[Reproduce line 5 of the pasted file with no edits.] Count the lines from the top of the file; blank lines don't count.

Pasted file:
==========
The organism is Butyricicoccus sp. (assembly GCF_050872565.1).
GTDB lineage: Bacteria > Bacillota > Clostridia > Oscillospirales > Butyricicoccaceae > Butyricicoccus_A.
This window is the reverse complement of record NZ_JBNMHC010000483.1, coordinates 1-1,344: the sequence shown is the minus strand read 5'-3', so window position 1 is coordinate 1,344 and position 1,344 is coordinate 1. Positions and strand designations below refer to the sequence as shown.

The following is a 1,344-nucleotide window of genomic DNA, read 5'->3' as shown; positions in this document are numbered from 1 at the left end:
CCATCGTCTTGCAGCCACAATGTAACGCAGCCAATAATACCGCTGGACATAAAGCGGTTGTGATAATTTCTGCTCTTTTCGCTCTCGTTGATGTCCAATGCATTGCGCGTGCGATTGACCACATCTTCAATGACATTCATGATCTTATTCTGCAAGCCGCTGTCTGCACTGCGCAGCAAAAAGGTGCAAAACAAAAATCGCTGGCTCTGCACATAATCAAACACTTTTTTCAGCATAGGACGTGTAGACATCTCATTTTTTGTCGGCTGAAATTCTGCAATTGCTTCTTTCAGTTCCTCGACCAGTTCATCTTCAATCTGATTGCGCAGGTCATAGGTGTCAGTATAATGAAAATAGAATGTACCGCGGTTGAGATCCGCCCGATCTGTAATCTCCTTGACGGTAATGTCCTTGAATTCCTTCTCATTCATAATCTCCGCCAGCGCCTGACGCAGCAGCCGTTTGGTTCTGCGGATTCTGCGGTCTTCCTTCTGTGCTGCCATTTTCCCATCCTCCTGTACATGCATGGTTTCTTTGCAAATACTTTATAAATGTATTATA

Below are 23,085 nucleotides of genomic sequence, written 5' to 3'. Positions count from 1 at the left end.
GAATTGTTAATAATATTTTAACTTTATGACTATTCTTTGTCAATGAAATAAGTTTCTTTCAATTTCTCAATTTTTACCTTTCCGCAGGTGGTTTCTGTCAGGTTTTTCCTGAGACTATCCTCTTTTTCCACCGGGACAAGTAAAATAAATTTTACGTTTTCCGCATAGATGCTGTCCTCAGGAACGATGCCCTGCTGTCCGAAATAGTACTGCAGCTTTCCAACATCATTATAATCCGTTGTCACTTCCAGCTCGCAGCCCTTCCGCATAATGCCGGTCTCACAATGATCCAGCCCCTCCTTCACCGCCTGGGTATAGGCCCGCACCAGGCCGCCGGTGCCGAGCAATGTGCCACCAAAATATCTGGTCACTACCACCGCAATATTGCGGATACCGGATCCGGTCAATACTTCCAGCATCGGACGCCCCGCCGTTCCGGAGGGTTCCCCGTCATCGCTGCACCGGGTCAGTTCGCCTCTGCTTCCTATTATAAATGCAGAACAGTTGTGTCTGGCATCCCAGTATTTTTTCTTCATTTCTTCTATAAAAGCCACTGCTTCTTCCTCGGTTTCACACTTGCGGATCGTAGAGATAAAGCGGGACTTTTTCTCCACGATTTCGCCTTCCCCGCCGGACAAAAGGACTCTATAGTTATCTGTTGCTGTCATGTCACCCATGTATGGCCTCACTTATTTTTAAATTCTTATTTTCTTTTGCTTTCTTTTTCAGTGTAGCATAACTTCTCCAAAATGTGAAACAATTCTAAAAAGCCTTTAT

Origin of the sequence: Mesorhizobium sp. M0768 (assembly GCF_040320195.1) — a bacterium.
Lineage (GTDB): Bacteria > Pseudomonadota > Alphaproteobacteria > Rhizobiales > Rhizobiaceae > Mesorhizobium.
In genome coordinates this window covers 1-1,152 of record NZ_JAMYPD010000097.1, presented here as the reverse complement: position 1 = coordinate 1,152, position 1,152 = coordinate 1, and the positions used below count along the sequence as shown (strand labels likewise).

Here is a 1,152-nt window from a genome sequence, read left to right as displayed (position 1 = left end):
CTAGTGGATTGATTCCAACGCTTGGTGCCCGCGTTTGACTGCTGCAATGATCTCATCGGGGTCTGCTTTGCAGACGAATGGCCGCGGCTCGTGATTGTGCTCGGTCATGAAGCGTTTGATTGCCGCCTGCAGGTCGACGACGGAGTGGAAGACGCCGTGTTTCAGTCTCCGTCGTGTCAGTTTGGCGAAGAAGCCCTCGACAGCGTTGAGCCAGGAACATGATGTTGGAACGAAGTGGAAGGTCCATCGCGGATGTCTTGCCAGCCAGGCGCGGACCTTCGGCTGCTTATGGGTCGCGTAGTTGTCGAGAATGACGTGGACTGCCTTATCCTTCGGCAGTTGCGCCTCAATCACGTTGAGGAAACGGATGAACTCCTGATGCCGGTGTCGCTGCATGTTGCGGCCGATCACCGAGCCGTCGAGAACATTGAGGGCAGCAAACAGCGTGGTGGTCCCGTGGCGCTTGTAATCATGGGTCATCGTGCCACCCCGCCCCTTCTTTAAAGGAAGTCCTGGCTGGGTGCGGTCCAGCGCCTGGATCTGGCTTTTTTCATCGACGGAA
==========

CCATCGTCTTGCAGCCACAATGTAACGCAGCCAATAATACCGCTGGACATAAAGCGGTTGTGATAATTTCTGCTCTTTTCGCTCTCGTTGATGTCCAATGCATTGCGCGTGCGATTGACCACATCTTCAATGACATTCATGATCTTATTCTGCAAGCCGCTGTCTGCACTGCGCAGCAAAAAGGTGCAAAACAAAAATCGCTGGCTCTGCACATAATCAAACACTTTTTTCAGCATAGGACGTGTAGACATCTCATTTTTTGTCGGCTGAAATTCTGCAATTGCTTCTTTCAGTTCCTCGACCAGTTCATCTTCAATCTGATTGCGCAGGTCATAGGTGTCAGTATAATGAAAATAGAATGTACCGCGGTTGAGATCCGCCCGATCTGTAATCTCCTTGACGGTAATGTCCTTGAATTCCTTCTCATTCATAATCTCCGCCAGCGCCTGACGCAGCAGCCGTTTGGTTCTGCGGATTCTGCGGTCTTCCTTCTGTGCTGCCATTTTCCCATCCTCCTGTACATGCATGGTTTCTTTGCAAATACTTTATAAATGTATTATA